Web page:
Academic Courses

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This is a CGS web course delivered entirely online through the CANVAS learning management system (LMS). The course consists of a combination of online and off-line activities and participation in asynchronous and/or synchronous meetings and discussions. Online interaction is required each week as outlined in the class syllabus and schedule. Students must have reliable internet access to take this course. Students complete the course requirements within one term and move through the course materials as a cohort.
   
Description      
Introduces various historical and philosophical approaches to corrections.  Course explores origins of correctional institutions and evolution of correctional practices in contemporary society.  Emphasis on modifications of institutional practices in contemporary society and development of new strategies as alternatives to incarceration.  Various methodologies applicable to homogeneous and heterogeneous population groupings of offenders are examined taking into account individual characteristics and differences.

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This course examines the procedural effects of criminal law, including constitutional rights, state criminal procedure, and appellate decisions and rules.
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Traditionally, crime has taken place in the physical world.  Since the dawn of the internet, criminal activities on the web have been continually increasing.  Crime is no longer restricted to a town, city, state or even country as the internet crime transcends all different types of jurisdictions. This is a CGS web course delivered entirely online through the CANVAS learning management system (LMS). The course consists of a combination of online and off-line activities and participation in asynchronous and/or synchronous meetings and discussions. Online interaction is required each week as outlined in the class syllabus and schedule. Students must have reliable internet access to take this course. Students complete the course requirements within one term and move through the course materials as a cohort
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Presentation, discussion and analysis of the nature of the juvenile justice process, legal steps required in processing juveniles, nature and operation of juvenile justice institutions, interrelationships between parts of the system, and problems and prospects for their solution. This is a CGS web course delivered entirely online through the CANVAS learning management system (LMS). The course consists of a combination of online and off-line activities and participation in asynchronous and/or synchronous meetings and discussions. Online interaction is required each week as outlined in the class syllabus and schedule. Students must have reliable internet access to take this course. Students complete the course requirements within one term and move through the course materials as a cohort.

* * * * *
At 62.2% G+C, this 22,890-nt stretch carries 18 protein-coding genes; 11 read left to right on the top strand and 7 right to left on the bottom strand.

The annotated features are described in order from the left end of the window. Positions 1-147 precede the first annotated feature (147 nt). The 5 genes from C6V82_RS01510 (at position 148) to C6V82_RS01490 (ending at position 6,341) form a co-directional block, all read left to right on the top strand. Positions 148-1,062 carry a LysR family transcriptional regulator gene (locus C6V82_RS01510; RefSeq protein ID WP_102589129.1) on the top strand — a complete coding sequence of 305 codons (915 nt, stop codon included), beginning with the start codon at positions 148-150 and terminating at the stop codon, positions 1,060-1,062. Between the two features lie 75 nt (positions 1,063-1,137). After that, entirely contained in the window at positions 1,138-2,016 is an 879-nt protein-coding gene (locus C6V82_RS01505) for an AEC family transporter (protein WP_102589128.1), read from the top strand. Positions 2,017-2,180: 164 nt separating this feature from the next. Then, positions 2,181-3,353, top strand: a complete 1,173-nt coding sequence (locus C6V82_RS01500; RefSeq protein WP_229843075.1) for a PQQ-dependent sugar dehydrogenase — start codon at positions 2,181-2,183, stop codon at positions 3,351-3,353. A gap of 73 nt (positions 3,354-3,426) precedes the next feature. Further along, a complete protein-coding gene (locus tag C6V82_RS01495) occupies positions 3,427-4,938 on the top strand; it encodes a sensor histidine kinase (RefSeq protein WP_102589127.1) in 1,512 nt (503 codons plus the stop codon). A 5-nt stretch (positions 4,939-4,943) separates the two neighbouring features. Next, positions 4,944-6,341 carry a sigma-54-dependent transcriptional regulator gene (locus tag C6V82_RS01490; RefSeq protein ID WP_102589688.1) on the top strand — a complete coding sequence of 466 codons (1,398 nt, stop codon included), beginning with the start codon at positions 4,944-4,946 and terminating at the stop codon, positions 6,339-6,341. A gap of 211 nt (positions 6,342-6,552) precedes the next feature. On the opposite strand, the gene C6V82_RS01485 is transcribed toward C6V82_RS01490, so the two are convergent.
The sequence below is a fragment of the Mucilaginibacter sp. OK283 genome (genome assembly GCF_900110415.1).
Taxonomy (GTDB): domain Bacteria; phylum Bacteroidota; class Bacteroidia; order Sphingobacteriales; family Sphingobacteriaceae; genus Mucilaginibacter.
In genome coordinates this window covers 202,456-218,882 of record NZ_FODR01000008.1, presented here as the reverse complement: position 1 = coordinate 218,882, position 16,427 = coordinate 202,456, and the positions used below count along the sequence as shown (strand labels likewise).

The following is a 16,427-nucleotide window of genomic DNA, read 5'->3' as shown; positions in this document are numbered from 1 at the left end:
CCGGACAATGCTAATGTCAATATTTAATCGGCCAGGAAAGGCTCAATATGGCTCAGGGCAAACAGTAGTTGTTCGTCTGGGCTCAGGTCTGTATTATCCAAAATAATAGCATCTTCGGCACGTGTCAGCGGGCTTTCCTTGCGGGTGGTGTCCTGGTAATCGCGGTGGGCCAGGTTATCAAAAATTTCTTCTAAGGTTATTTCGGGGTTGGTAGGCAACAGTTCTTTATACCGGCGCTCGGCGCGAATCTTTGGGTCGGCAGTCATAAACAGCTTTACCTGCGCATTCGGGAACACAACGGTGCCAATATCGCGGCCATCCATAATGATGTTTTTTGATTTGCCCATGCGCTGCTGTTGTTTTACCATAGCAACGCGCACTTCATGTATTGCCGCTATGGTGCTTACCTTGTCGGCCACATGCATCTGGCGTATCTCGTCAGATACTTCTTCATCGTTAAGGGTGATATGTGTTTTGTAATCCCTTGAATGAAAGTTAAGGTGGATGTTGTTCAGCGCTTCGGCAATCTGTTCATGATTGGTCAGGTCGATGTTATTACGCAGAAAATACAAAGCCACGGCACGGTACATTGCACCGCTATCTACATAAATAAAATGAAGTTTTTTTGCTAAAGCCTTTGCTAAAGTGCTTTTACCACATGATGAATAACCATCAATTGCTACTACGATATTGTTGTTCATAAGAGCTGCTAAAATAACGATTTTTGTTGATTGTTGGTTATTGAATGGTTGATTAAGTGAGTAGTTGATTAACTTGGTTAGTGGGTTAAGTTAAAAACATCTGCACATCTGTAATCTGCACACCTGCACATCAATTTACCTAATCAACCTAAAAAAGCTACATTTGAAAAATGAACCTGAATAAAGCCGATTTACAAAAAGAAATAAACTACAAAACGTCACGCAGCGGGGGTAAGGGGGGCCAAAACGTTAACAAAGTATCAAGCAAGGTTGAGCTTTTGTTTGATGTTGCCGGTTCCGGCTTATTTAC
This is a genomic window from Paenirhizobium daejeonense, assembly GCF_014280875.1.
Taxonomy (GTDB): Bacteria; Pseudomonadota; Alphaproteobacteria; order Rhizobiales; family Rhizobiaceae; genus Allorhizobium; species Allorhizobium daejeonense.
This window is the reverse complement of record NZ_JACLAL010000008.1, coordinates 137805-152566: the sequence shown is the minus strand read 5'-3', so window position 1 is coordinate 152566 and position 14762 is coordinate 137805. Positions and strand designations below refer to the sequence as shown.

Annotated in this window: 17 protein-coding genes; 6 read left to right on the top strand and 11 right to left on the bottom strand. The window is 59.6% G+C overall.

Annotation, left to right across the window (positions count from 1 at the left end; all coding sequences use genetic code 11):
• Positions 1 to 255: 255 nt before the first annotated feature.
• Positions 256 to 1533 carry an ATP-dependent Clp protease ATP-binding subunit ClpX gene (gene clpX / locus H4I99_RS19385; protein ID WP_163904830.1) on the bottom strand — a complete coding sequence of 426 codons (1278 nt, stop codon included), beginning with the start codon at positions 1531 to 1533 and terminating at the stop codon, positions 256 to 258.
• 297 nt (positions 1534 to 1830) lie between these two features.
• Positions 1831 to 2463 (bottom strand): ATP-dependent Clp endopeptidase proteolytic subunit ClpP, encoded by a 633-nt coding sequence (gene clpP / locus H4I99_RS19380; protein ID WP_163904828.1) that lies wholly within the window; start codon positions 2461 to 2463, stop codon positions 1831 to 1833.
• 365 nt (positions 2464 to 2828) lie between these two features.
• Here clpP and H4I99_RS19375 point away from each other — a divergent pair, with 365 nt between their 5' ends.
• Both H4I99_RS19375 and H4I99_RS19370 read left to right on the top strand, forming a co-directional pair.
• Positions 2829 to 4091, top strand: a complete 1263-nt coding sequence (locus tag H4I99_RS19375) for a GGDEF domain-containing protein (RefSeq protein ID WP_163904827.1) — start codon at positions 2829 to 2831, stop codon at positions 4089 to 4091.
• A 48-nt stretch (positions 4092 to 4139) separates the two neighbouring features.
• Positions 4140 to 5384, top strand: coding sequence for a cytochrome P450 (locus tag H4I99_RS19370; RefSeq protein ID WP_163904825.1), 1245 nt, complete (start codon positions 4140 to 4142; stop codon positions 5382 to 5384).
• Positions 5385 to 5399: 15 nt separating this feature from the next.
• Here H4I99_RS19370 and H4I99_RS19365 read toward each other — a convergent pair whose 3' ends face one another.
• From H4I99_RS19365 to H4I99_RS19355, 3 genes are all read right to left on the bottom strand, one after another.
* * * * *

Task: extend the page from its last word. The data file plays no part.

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This course examines the meaning, varieties, and extent of "white collar crime" in America.  It investigates the developmental history of this concept, theories of white collar crime causation, specific types of white collar crime, empirical and theoretical controversies surrounding white collar crime, and the probable future directions for this type of criminal behavior.
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Introduction to black American literature from its oral traditions to the written form from the 18th to 20th century interrelated to historical social and political movements. Special emphasis will be placed upon the Harlem Renaissance period, the literature of the 1960's, and a work by the Pulitzer Prize winners (Gwendolyn brooks, James Alan McPherson, Alice Walker, or Toni Morrison).